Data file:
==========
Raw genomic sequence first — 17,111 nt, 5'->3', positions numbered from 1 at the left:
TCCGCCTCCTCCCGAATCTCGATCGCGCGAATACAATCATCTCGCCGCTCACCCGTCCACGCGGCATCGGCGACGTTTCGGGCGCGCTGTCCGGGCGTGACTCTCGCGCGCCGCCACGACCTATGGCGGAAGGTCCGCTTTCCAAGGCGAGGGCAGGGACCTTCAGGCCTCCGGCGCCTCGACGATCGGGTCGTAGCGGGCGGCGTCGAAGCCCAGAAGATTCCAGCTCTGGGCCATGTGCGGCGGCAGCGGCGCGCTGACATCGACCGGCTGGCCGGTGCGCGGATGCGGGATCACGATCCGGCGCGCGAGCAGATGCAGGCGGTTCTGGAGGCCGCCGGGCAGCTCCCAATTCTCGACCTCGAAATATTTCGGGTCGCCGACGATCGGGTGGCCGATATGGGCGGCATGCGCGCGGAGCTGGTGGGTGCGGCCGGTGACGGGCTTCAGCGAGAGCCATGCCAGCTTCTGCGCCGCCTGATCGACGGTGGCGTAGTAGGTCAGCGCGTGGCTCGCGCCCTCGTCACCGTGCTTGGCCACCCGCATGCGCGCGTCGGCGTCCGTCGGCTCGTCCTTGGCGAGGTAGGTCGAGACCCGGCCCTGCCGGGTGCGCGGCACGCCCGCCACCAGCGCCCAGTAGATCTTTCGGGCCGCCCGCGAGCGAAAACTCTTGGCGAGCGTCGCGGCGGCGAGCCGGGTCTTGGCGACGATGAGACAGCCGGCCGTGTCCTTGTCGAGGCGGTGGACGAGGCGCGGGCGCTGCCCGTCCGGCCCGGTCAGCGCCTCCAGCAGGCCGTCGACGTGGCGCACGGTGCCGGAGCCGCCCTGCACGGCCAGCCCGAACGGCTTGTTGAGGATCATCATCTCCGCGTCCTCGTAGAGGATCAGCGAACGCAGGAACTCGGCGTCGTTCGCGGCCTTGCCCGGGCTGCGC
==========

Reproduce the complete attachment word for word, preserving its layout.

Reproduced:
Raw genomic sequence first — 17,111 nt, 5'->3', positions numbered from 1 at the left:
TCCGCCTCCTCCCGAATCTCGATCGCGCGAATACAATCATCTCGCCGCTCACCCGTCCACGCGGCATCGGCGACGTTTCGGGCGCGCTGTCCGGGCGTGACTCTCGCGCGCCGCCACGACCTATGGCGGAAGGTCCGCTTTCCAAGGCGAGGGCAGGGACCTTCAGGCCTCCGGCGCCTCGACGATCGGGTCGTAGCGGGCGGCGTCGAAGCCCAGAAGATTCCAGCTCTGGGCCATGTGCGGCGGCAGCGGCGCGCTGACATCGACCGGCTGGCCGGTGCGCGGATGCGGGATCACGATCCGGCGCGCGAGCAGATGCAGGCGGTTCTGGAGGCCGCCGGGCAGCTCCCAATTCTCGACCTCGAAATATTTCGGGTCGCCGACGATCGGGTGGCCGATATGGGCGGCATGCGCGCGGAGCTGGTGGGTGCGGCCGGTGACGGGCTTCAGCGAGAGCCATGCCAGCTTCTGCGCCGCCTGATCGACGGTGGCGTAGTAGGTCAGCGCGTGGCTCGCGCCCTCGTCACCGTGCTTGGCCACCCGCATGCGCGCGTCGGCGTCCGTCGGCTCGTCCTTGGCGAGGTAGGTCGAGACCCGGCCCTGCCGGGTGCGCGGCACGCCCGCCACCAGCGCCCAGTAGATCTTTCGGGCCGCCCGCGAGCGAAAACTCTTGGCGAGCGTCGCGGCGGCGAGCCGGGTCTTGGCGACGATGAGACAGCCGGCCGTGTCCTTGTCGAGGCGGTGGACGAGGCGCGGGCGCTGCCCGTCCGGCCCGGTCAGCGCCTCCAGCAGGCCGTCGACGTGGCGCACGGTGCCGGAGCCGCCCTGCACGGCCAGCCCGAACGGCTTGTTGAGGATCATCATCTCCGCGTCCTCGTAGAGGATCAGCGAACGCAGGAACTCGGCGTCGTTCGCGGCCTTGCCCGGGCTGCGC